Most meths is also dyed purple, which can produce a visible cast in white or some blonde shellac. Undyed isn't that hard to find, but buying unstenched alcohol generally needs a trade account with a chemical supplier.
-- Die Gotterspammerung - Junkmail of the Gods
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for a little extra, HD sells a "low odor" mineral spirits. I've never bought any, but if the price of admission isn't too much extra, I think I'll give it a try next time. I hate the smell of the regular stuff. I'd rather smell Zinnser's shellac! :)
dave
Andy Dingley wrote:

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wrote:

Mineral spirits ? If that's what we call "white spirit" then it's no use with shellac at all.
Shellac needs methylated spirits (mainly ethanol with some methanol, and the colour and stench) or some people favour isopropanol (isopropyl alcohol).
-- Die Gotterspammerung - Junkmail of the Gods
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Andy, I'm talking about "paint thinner". Mineral spirits = paint thinner. It's used for poly; not shellac. Denatured alcohol for shellac, as you mentioned several types.
dave
Andy Dingley wrote:

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Bay Area Dave wrote:

Yes you are talking about mineral spirits, but the question we have is *why*.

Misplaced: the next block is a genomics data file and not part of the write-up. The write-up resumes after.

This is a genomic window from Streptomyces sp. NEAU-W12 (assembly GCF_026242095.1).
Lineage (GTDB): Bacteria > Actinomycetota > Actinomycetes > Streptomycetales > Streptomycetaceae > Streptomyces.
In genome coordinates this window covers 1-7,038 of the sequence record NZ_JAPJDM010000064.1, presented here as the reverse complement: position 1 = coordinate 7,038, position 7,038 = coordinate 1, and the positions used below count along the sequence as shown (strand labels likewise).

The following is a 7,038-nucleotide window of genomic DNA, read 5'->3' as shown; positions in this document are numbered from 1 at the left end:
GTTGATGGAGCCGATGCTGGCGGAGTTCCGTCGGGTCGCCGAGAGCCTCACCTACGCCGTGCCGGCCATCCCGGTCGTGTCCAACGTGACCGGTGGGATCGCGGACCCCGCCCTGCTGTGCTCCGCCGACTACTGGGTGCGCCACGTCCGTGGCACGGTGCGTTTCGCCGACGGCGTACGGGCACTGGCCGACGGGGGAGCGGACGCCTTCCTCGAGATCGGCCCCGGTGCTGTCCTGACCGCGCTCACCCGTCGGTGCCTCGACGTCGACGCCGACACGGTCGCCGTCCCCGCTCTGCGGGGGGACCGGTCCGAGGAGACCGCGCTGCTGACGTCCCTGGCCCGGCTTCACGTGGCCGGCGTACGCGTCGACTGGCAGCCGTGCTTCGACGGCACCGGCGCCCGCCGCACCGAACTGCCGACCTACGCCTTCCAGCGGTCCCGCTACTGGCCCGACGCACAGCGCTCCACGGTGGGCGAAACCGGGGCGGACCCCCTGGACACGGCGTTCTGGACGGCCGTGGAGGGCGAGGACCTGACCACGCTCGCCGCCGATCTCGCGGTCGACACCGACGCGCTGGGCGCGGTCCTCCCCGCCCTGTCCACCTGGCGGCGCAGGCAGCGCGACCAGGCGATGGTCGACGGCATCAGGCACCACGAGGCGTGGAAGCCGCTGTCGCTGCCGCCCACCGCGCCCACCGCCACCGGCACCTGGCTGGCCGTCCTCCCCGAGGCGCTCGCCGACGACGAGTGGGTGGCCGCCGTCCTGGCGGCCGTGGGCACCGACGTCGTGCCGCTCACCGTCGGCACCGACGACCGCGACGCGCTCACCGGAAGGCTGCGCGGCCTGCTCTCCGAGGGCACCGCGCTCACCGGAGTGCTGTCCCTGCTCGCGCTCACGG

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Michael McIntyre ---- Silvan < snipped-for-privacy@users.sourceforge.net>
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the answer WE have is "read Andy's comments preceding mine". I believe he is in the UK. Have you been inhaling MEK again and lost the last few billion of your brain cells? I can't believe you have asked 3 of the stupidest ever questions in the last 24 hours. You are a real prize, my friend.
dave
Silvan wrote:

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Dave, I made the post that originated this thread and I too cannot understand why you made a post about mineral spirits (aliphatic hydrocarbon paint thinner) in a thread about shellac. Mineral spirits are a nonsolvent for shellac. And what's with the hostile response to someone asking you to explain a nonsensicle post?
--
To email me use: sjusenet AT comcast DOT net

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If you followed the thread more carefully, you would see it wasn't "nonsense". Silvan made a comment, followed by Andy about spirits. I then mentioned that you can get low odor mineral spirits. Do you think I don't know that alcohol is used in shellac? Christ almighty! You just enjoy trying to make me "wrong" when the issue is your ineptitude! and you can't spell too well, either! :)
stick to WW issues with me or talk to the hand.
dave
Steve James wrote: